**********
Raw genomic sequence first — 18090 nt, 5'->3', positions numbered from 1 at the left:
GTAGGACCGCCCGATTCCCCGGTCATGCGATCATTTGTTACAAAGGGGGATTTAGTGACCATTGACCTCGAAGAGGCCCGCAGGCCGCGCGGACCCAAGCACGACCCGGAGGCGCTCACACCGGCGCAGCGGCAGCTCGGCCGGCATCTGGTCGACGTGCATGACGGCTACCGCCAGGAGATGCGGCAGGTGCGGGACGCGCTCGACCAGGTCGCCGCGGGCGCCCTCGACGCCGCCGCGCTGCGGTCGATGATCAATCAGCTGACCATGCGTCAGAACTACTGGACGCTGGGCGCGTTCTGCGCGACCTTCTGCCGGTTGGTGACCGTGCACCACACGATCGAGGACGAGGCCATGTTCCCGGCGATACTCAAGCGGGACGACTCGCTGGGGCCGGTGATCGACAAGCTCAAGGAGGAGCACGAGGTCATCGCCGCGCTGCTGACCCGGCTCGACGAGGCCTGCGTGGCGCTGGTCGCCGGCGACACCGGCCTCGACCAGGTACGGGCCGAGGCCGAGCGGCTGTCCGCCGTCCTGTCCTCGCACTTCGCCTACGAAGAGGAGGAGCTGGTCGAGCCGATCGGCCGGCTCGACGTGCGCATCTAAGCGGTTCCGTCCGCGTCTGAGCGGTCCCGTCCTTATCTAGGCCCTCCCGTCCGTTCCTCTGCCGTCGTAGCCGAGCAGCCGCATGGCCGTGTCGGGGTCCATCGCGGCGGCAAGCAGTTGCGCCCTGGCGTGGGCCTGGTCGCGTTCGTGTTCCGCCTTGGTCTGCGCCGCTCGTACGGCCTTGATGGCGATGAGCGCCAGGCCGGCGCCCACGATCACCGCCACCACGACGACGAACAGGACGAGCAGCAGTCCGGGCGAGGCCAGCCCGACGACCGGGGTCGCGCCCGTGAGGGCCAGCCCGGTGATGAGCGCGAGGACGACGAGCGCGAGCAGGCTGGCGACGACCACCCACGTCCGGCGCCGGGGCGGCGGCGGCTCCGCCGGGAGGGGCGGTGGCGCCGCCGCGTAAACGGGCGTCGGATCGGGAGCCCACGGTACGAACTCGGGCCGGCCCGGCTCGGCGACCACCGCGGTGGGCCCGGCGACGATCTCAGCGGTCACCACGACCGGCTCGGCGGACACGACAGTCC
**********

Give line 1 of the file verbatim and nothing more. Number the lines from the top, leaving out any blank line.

Raw genomic sequence first — 18090 nt, 5'->3', positions numbered from 1 at the left: